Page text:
Recently, I was watching Big Brother with my son – he and I love watching Survivor and Big Brother and discussing strategy. This season, there’s a girl in the cast named Kaitlyn who is the Queen of Woo on television. I mean, she’ll give Oprah a run for her money. She talks about chakras and auras and being an “intuitive”. She insists that a white bird who sits on the backyard wall is her grandfather and talks about getting “hits”. One such “hit” was when she lay down to nap one day, she had some kind of vision. She saw, in her mind, that two of the other houseguests had approached the head of household to pitch the idea of evicting her. She immediately jumped up, confronted the head of household and found out that what she’d seen in her vision was true.
“All the believers watching this are going to use that as evidence ESP exists, mom.” The look on his face was sheer disappointment. He’s nine. He’s nine years old and he can see how this one instance on television is evidence of nothing but a coincidence in a game where players often go behind each other’s backs to pitch the idea of voting others out.
“They won’t see the misses. Like how she trusts Tyler and he’s lying to her! If she’s so intuitive, how come she doesn’t know he’s lying to her?” My little guy continued to make me proud.
He’s right. The people watching Big Brother who want to believe in all this crunchy chakra intuitive nonsense are only going to take note of Kaitlyn’s single “hit” and ignore her countless “misses”. But not my kiddo. My little boy saw right through it immediately. That’s because, in our house, we question everything. We make a point of it and he’s clearly learning.
Something you have to consider is the fact that your kids are going to be exposed to religious and superstitious ideas no matter how hard you try to shelter them from it. You can’t stop it. They’ll see it on television, on the internet, read it in books and magazines. They’ll befriend religious people and study and work with them. They’ll be invited to religious events and might even come across a Jehovah’s Witness or a preacher spreading their ideas in the streets. If you find out your daughter’s school is teaching her about Jesus, you might be able to shut that down with a fight, but then a month later, you find out her best friend is telling her all about the “goodness of god” or maybe that her grandmother took her to church. In my mind, it’s a waste of energy to fight the rest of the world. Instead, Jesus-proof your kid at home. Promote critical thought, set the example of skepticism and keep communication open with your children and it just won’t matter how many people try to shove the Bible down their throats. It just won’t take, because your kid is immune.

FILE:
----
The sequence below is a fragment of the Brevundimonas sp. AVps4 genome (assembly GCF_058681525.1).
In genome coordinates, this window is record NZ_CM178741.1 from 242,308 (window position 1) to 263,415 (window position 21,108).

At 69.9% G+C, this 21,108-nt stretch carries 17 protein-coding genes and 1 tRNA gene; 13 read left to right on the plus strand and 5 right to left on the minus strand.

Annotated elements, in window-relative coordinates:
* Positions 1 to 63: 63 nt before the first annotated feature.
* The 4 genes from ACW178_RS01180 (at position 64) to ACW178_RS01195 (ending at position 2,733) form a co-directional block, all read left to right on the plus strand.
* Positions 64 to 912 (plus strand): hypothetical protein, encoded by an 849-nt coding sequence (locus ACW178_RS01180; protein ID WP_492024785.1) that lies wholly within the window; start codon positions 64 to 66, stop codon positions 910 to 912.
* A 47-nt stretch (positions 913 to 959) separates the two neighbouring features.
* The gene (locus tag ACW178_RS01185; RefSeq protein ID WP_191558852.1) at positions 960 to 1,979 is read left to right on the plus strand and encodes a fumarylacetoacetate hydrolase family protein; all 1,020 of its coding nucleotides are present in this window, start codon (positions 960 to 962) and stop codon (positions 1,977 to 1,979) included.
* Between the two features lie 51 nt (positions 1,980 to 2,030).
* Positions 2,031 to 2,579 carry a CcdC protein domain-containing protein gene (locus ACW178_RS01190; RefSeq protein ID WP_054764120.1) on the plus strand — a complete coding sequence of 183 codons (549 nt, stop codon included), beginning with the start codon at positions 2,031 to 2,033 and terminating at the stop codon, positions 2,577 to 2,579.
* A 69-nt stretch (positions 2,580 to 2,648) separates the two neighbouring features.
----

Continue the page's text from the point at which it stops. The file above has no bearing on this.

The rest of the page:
So, don’t panic. Rest assured that your kid hearing about prayer in school is so vastly different from being indoctrinated with religious ideas for your entire childhood. These two scenarios are not even in the same league. One is absolutely child abuse, forcing ideas on growing minds while discouraging questions. The other is the perfect opportunity to practice critical thought and ensure you’re raising skeptics who are always looking for more information before forming their opinions. If anything, these brief windows of exposure to silly ideas are a reason to celebrate because it gives you the chance to talk about rational thought and logic and evidence and all those juicy topics us heathens love the most. It might be a great reason to laugh with your babies, but it’s just not a reason to worry.
How do you feel about your kids being exposed to religious ideas? Let me know in the comments!
Image: Creative Commons/Pixabay